3 Things Cities Can Learn from Cape Town’s Impending 'Day Zero' Water

Cape Town is running out of water.

After three years of intense drought, South Africa's second-largest city is just a few months away from "Day Zero," the day when the city government will shut off water taps for most homes and businesses.

The impacts of such a shutdown will be devastating. Citizens will have to wait in long lines at state-managed distribution points to receive a mere 25 liters of water per day, less than half the water needed for one average shower. Experts are already warning of public health concerns like poor sanitation leading to faster spreading of dangerous diseases, especially for the city's poorest residents, and forecasting that pipes may crack from dry conditions, endangering future water distribution if and when the drought ends. The Western Cape Premier has warned that "normal policing will be entirely inadequate" to manage the chaos that could ensue.

Although this instance is one of the most extreme, Cape Town is not the only city to suffer from intense water scarcity in recent years. From São Paulo to Los Angeles, cities around the world have made headlines due to severe droughts intensified by climate change and exacerbated by poor water management.

But it doesn't have to be this way. Here are three steps cities around the world should take to boost water security and resilience:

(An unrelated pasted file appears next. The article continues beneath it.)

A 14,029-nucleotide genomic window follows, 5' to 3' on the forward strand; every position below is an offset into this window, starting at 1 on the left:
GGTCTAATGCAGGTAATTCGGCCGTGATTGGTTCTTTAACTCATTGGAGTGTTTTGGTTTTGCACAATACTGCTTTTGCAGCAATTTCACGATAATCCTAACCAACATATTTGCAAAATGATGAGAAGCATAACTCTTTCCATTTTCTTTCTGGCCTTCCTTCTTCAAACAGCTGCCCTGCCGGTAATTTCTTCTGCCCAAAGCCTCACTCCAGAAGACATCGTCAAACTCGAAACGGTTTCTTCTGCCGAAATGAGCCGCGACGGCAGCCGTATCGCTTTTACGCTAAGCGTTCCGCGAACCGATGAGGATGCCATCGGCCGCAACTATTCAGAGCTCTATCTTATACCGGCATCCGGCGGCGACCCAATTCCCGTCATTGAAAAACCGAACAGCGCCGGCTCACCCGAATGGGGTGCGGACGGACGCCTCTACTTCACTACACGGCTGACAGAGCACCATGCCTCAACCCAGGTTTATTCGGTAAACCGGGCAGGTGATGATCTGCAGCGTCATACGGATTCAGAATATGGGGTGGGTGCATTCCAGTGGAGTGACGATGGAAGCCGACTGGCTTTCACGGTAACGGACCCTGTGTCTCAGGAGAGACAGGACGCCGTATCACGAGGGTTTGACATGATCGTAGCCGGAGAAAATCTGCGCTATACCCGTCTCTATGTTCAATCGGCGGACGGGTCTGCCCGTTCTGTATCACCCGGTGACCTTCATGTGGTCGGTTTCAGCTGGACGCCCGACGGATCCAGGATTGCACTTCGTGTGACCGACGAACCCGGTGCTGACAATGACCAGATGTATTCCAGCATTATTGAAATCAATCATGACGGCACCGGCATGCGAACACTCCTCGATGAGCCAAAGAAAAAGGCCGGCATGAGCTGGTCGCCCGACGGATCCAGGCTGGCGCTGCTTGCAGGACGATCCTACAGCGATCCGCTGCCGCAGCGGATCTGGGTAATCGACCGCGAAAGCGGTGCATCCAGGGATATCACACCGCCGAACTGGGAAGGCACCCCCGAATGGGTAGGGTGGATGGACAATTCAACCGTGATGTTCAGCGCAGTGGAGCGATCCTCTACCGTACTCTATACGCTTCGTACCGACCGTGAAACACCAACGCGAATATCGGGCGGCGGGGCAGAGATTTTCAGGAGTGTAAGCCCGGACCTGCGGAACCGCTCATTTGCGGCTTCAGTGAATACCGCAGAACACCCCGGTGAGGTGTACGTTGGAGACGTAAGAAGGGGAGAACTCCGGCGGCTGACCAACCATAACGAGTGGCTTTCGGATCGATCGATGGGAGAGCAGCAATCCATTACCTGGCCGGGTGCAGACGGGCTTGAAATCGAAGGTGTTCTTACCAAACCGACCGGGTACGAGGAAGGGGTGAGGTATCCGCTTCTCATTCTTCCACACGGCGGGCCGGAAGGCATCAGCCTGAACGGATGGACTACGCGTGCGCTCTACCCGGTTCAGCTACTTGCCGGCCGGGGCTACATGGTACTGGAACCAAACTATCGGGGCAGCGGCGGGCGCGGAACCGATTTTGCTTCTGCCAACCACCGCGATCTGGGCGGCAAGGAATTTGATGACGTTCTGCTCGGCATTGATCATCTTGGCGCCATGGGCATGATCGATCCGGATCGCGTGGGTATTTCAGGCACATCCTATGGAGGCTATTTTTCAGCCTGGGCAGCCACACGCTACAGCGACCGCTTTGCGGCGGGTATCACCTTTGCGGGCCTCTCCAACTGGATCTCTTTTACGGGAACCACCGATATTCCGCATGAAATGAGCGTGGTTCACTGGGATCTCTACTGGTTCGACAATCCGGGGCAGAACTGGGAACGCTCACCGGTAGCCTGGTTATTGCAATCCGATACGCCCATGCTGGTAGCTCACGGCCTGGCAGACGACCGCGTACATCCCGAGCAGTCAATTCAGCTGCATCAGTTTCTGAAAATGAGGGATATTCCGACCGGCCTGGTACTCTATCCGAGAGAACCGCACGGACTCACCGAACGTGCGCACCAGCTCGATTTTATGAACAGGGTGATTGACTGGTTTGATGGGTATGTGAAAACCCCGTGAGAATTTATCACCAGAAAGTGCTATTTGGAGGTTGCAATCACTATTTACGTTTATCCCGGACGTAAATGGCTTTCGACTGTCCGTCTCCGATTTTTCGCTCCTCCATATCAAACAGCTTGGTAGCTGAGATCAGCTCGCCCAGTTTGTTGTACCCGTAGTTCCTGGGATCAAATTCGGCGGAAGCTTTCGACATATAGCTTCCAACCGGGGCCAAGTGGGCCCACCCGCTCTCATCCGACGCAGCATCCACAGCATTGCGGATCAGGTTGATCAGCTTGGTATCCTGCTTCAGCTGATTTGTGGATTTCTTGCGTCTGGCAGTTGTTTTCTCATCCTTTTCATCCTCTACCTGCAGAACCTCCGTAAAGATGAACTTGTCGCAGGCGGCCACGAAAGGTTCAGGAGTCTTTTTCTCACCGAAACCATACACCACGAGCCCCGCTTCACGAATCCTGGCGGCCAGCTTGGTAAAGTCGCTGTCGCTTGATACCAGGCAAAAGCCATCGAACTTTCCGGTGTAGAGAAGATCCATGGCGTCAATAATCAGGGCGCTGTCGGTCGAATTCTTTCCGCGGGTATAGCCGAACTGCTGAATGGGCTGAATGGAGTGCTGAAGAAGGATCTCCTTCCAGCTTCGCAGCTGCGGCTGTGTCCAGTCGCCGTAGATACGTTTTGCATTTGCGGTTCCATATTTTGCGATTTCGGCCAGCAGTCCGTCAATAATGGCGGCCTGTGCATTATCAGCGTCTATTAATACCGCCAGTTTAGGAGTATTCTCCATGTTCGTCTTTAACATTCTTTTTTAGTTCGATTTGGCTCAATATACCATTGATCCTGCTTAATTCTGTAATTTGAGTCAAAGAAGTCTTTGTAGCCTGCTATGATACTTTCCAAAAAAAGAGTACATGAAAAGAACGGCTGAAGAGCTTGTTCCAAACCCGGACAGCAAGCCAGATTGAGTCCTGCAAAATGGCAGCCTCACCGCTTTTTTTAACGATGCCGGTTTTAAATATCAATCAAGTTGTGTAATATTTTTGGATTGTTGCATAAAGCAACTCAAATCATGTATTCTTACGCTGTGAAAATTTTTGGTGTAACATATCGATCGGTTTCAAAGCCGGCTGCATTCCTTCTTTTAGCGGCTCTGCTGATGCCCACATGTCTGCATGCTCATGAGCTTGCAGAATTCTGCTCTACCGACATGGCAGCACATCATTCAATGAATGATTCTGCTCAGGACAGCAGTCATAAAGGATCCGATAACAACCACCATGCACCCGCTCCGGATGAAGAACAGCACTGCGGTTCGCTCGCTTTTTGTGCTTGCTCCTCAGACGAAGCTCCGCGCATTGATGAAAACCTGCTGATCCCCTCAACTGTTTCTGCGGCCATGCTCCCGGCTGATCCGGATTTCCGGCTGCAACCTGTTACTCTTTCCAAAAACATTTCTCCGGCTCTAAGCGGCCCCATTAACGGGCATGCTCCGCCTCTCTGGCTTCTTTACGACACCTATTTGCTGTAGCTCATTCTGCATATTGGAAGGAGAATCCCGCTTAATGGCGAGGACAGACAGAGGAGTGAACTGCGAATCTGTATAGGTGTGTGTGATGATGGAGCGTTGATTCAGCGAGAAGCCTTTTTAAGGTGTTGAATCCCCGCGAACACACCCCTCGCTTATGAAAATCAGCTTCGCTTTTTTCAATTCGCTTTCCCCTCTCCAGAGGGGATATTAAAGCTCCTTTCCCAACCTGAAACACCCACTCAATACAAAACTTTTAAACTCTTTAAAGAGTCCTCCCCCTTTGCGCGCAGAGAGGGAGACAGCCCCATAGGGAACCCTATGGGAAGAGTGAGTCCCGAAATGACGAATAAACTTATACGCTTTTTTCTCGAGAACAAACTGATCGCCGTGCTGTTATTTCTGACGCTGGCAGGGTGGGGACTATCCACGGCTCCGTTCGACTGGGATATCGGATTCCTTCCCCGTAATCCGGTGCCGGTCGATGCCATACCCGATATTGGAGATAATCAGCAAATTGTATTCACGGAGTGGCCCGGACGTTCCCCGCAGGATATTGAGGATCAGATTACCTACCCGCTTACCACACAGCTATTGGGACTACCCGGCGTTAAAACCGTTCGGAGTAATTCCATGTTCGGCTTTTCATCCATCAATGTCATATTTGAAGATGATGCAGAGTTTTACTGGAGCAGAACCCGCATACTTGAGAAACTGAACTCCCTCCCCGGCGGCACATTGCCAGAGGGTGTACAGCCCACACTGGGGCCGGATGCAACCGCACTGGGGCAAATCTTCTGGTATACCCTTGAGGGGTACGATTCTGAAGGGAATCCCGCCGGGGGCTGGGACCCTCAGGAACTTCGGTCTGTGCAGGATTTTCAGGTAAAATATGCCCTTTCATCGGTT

1. Understand Risks

Many cities are experiencing growing water risks. Climate change is shifting cloud patterns and the hydrologic cycle in certain regions, making rainfall more variable and droughts more common and intense. At the same time, the world's cities are growing at a rate of 3 million people per week, increasing competition over scarce resources.

Each city has unique risks it must be aware of. For example, Cape Town has medium-to-high inter-annual variability, meaning precipitation varies greatly from year to year. Although Cape Town has suffered droughts in the past, wet years usually follow, refilling reservoirs that supply the city with almost all of its water. But during the current record drought, reservoir levels have fallen to 25 percent.

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